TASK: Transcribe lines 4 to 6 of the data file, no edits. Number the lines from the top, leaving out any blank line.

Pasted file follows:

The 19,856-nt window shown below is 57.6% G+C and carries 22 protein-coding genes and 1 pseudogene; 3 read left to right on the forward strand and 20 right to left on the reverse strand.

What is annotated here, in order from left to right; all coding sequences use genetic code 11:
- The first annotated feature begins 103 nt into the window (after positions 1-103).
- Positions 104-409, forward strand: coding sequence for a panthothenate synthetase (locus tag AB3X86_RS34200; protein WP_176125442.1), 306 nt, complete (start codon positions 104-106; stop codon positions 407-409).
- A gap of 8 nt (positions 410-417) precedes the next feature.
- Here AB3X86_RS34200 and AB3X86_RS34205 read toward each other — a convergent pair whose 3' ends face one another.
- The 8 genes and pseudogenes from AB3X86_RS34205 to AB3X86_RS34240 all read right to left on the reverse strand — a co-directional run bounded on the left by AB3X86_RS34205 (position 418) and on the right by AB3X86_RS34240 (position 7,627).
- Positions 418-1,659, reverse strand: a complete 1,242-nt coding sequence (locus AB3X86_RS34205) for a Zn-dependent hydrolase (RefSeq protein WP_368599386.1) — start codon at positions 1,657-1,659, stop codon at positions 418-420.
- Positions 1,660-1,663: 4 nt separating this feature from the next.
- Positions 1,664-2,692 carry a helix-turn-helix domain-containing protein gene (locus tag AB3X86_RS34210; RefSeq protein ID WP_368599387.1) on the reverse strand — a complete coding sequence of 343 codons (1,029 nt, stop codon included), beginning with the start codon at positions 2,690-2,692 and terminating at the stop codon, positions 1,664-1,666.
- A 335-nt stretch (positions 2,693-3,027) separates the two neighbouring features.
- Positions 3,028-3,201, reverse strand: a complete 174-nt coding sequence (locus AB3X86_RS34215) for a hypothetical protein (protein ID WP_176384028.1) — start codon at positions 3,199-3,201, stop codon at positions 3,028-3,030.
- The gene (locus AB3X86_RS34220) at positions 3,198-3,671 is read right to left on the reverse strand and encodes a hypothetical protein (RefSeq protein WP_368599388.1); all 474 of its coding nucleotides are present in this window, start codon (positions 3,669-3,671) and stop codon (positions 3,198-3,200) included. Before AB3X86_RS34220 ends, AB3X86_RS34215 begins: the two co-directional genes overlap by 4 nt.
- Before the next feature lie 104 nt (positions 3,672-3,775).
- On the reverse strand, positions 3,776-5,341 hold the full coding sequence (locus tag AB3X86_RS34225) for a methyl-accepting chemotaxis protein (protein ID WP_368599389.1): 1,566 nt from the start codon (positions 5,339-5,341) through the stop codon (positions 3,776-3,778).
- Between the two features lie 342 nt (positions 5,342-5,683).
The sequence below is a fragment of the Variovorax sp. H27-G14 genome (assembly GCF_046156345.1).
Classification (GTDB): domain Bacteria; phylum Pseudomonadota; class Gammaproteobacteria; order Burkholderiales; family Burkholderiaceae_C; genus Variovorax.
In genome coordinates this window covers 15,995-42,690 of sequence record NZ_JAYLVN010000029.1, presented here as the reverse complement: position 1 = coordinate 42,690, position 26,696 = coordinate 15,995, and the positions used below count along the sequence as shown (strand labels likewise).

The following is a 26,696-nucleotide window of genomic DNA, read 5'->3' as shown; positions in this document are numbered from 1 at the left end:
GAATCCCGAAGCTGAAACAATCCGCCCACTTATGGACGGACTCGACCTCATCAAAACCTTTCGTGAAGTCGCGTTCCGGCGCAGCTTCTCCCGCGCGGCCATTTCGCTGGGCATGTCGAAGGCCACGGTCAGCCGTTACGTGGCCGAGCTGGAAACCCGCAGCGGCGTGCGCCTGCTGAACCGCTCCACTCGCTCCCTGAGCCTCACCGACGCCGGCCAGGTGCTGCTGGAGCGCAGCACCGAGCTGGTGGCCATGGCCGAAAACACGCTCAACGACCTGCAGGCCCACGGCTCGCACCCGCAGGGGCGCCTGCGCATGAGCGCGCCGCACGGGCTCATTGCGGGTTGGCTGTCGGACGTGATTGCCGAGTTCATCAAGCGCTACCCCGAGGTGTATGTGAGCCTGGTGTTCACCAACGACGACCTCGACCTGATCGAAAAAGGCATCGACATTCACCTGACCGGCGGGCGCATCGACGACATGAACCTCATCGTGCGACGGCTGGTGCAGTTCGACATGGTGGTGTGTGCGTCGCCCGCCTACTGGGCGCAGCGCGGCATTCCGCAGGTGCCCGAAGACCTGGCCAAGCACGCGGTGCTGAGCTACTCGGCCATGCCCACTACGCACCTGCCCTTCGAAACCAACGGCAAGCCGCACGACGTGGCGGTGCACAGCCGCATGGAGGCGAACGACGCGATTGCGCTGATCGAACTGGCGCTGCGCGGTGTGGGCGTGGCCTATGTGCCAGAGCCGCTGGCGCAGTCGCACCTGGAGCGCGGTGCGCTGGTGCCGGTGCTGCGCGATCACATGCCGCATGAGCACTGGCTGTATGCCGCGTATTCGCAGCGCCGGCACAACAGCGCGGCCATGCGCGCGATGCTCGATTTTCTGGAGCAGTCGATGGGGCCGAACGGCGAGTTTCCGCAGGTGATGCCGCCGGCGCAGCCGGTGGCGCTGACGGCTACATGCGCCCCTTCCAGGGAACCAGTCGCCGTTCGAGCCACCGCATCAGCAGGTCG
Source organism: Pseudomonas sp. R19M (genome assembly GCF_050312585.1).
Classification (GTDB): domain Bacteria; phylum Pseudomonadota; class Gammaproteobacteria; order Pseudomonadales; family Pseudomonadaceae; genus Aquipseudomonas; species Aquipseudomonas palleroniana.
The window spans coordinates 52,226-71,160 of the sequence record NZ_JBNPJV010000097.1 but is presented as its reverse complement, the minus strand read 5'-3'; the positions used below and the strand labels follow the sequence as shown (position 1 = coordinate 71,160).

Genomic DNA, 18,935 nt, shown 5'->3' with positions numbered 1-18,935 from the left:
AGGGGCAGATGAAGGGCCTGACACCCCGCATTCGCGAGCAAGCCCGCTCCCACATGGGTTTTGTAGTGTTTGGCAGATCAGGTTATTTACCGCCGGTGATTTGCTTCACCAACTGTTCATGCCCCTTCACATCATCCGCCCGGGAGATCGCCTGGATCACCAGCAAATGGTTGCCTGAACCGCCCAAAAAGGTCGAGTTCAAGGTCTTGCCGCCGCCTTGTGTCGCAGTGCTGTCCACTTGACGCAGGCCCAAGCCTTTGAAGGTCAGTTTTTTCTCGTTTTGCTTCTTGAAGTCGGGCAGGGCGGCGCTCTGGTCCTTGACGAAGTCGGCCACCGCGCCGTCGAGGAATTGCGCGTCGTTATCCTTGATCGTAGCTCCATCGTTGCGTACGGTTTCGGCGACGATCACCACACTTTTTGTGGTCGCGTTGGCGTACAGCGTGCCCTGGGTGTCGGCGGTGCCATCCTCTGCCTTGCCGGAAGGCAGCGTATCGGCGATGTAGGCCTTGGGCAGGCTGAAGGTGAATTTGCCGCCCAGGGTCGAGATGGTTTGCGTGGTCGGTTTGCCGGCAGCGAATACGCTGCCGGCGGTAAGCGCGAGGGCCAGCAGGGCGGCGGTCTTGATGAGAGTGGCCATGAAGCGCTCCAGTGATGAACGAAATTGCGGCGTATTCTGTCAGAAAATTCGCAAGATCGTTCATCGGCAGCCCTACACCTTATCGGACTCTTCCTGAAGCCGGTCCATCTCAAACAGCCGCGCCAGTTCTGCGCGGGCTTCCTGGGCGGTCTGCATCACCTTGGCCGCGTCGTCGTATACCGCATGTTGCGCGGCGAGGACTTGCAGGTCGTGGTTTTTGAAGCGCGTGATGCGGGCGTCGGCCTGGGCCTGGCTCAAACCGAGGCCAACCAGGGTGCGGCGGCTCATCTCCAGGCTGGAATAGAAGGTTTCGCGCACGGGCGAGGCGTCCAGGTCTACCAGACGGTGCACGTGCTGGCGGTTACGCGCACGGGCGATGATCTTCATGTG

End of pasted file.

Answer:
- Positions 104-409, forward strand: coding sequence for a panthothenate synthetase (locus tag AB3X86_RS34200; protein WP_176125442.1), 306 nt, complete (start codon positions 104-106; stop codon positions 407-409).
- A gap of 8 nt (positions 410-417) precedes the next feature.
- Here AB3X86_RS34200 and AB3X86_RS34205 read toward each other — a convergent pair whose 3' ends face one another.